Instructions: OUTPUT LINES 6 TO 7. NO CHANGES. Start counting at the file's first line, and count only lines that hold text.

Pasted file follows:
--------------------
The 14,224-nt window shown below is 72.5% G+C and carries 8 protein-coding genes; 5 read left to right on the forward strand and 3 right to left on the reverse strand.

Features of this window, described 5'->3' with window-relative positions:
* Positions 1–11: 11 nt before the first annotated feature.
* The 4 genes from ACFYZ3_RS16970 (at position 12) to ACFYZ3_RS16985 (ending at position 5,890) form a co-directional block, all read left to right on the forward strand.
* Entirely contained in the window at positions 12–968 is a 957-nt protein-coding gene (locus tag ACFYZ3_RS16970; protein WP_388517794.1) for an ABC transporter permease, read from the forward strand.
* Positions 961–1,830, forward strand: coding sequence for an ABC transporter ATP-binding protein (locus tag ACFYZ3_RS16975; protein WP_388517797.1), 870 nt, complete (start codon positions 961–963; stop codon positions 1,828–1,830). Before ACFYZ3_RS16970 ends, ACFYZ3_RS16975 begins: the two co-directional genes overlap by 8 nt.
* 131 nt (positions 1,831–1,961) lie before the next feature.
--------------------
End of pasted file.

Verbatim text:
* Positions 961–1,830, forward strand: coding sequence for an ABC transporter ATP-binding protein (locus tag ACFYZ3_RS16975; protein WP_388517797.1), 870 nt, complete (start codon positions 961–963; stop codon positions 1,828–1,830). Before ACFYZ3_RS16970 ends, ACFYZ3_RS16975 begins: the two co-directional genes overlap by 8 nt.
* 131 nt (positions 1,831–1,961) lie before the next feature.